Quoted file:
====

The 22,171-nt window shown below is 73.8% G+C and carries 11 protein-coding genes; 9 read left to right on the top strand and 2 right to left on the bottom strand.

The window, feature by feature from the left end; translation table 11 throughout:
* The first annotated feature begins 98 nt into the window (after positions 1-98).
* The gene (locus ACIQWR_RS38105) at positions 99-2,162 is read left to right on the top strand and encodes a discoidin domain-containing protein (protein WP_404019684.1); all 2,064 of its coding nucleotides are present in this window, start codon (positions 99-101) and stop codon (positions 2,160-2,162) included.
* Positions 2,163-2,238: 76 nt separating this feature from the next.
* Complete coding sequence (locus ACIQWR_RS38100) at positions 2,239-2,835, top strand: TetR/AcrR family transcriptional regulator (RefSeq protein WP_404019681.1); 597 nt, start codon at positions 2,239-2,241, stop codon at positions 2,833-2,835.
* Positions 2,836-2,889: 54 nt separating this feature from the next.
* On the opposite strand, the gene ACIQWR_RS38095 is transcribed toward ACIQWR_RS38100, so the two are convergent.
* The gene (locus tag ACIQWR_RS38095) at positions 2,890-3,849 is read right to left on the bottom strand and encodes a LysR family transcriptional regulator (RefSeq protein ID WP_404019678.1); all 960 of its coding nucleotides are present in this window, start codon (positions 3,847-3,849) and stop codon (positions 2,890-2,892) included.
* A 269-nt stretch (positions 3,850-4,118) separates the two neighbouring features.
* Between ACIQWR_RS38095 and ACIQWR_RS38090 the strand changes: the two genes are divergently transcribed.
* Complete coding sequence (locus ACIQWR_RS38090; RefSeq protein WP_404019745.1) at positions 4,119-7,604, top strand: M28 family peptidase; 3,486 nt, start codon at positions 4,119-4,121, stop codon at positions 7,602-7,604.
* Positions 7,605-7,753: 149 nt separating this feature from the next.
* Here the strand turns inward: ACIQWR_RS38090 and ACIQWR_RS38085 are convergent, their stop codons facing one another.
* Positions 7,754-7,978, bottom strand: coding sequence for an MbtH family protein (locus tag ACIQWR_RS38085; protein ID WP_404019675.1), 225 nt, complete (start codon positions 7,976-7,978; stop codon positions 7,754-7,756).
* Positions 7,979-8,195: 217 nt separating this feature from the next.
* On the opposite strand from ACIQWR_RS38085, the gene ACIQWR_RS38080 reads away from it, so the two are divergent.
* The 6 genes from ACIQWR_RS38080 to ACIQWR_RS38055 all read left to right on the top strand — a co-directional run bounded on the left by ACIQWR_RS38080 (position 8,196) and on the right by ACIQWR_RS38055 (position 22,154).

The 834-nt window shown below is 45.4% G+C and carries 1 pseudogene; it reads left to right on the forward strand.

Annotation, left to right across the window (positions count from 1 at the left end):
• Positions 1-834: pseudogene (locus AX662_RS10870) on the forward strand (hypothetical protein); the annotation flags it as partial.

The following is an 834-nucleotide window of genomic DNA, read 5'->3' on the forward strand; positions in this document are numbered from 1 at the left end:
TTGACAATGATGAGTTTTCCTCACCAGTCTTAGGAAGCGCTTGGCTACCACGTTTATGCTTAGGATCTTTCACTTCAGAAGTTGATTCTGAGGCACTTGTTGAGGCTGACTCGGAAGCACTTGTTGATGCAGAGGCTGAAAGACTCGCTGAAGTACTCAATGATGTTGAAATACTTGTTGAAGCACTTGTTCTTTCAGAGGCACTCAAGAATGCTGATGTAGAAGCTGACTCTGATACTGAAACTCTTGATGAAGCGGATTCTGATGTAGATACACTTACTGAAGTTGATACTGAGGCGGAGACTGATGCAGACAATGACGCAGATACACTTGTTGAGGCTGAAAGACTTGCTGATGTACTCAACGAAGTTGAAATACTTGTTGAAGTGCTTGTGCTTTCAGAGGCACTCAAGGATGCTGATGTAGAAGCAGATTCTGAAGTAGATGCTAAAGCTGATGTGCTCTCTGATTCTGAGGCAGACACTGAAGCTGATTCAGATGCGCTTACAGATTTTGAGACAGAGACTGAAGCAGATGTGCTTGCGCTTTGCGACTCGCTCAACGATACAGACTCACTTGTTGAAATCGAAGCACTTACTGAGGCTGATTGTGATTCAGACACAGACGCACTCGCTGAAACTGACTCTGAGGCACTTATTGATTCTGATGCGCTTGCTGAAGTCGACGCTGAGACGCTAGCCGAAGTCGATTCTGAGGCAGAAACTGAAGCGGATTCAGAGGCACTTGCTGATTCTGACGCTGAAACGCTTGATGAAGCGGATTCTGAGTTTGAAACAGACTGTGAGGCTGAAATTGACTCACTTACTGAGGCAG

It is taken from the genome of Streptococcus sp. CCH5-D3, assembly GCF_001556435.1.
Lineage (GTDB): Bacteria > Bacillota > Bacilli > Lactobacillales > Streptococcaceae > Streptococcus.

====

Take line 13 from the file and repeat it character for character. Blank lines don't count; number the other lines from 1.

* Positions 7,605-7,753: 149 nt separating this feature from the next.